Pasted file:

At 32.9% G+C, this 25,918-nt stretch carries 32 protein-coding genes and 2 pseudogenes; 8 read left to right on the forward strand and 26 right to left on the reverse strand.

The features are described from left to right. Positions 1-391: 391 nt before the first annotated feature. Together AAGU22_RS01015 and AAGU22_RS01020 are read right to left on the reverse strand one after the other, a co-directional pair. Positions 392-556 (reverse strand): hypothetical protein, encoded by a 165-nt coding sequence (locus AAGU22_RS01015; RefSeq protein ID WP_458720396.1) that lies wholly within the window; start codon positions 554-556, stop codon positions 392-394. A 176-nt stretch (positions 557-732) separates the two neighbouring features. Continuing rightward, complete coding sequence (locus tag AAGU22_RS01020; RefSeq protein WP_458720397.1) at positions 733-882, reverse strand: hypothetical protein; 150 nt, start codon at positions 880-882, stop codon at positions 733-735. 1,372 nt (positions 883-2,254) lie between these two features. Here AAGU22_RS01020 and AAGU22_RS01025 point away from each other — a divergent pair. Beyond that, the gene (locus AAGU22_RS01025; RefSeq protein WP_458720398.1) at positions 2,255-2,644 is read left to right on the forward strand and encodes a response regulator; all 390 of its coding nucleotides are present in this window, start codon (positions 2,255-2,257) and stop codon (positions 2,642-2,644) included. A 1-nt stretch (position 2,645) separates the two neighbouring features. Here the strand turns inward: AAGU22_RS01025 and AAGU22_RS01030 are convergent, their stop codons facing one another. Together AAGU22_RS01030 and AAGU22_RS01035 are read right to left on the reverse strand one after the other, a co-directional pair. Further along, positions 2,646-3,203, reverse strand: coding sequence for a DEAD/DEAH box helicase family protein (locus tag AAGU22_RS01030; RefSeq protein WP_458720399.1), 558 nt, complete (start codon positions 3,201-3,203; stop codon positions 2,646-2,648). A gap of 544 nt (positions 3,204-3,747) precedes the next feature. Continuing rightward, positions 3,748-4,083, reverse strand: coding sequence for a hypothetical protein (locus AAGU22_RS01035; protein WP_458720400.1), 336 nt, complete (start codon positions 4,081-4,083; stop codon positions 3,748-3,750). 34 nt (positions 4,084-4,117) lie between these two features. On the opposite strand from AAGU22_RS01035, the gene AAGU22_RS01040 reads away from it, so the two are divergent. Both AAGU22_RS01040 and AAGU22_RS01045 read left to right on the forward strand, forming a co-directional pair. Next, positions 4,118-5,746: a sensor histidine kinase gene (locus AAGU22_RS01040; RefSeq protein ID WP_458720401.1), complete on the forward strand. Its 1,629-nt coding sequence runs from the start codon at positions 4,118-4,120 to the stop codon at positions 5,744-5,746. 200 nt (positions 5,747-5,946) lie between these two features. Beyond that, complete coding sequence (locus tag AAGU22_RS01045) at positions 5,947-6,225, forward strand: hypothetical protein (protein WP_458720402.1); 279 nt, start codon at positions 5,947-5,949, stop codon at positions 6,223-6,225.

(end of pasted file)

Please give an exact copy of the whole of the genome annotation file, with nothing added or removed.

At 32.9% G+C, this 25,918-nt stretch carries 32 protein-coding genes and 2 pseudogenes; 8 read left to right on the forward strand and 26 right to left on the reverse strand.

The features are described from left to right. Positions 1-391: 391 nt before the first annotated feature. Together AAGU22_RS01015 and AAGU22_RS01020 are read right to left on the reverse strand one after the other, a co-directional pair. Positions 392-556 (reverse strand): hypothetical protein, encoded by a 165-nt coding sequence (locus AAGU22_RS01015; RefSeq protein ID WP_458720396.1) that lies wholly within the window; start codon positions 554-556, stop codon positions 392-394. A 176-nt stretch (positions 557-732) separates the two neighbouring features. Continuing rightward, complete coding sequence (locus tag AAGU22_RS01020; RefSeq protein WP_458720397.1) at positions 733-882, reverse strand: hypothetical protein; 150 nt, start codon at positions 880-882, stop codon at positions 733-735. 1,372 nt (positions 883-2,254) lie between these two features. Here AAGU22_RS01020 and AAGU22_RS01025 point away from each other — a divergent pair. Beyond that, the gene (locus AAGU22_RS01025; RefSeq protein WP_458720398.1) at positions 2,255-2,644 is read left to right on the forward strand and encodes a response regulator; all 390 of its coding nucleotides are present in this window, start codon (positions 2,255-2,257) and stop codon (positions 2,642-2,644) included. A 1-nt stretch (position 2,645) separates the two neighbouring features. Here the strand turns inward: AAGU22_RS01025 and AAGU22_RS01030 are convergent, their stop codons facing one another. Together AAGU22_RS01030 and AAGU22_RS01035 are read right to left on the reverse strand one after the other, a co-directional pair. Further along, positions 2,646-3,203, reverse strand: coding sequence for a DEAD/DEAH box helicase family protein (locus tag AAGU22_RS01030; RefSeq protein WP_458720399.1), 558 nt, complete (start codon positions 3,201-3,203; stop codon positions 2,646-2,648). A gap of 544 nt (positions 3,204-3,747) precedes the next feature. Continuing rightward, positions 3,748-4,083, reverse strand: coding sequence for a hypothetical protein (locus AAGU22_RS01035; protein WP_458720400.1), 336 nt, complete (start codon positions 4,081-4,083; stop codon positions 3,748-3,750). 34 nt (positions 4,084-4,117) lie between these two features. On the opposite strand from AAGU22_RS01035, the gene AAGU22_RS01040 reads away from it, so the two are divergent. Both AAGU22_RS01040 and AAGU22_RS01045 read left to right on the forward strand, forming a co-directional pair. Next, positions 4,118-5,746: a sensor histidine kinase gene (locus AAGU22_RS01040; RefSeq protein ID WP_458720401.1), complete on the forward strand. Its 1,629-nt coding sequence runs from the start codon at positions 4,118-4,120 to the stop codon at positions 5,744-5,746. 200 nt (positions 5,747-5,946) lie between these two features. Beyond that, complete coding sequence (locus tag AAGU22_RS01045) at positions 5,947-6,225, forward strand: hypothetical protein (protein WP_458720402.1); 279 nt, start codon at positions 5,947-5,949, stop codon at positions 6,223-6,225.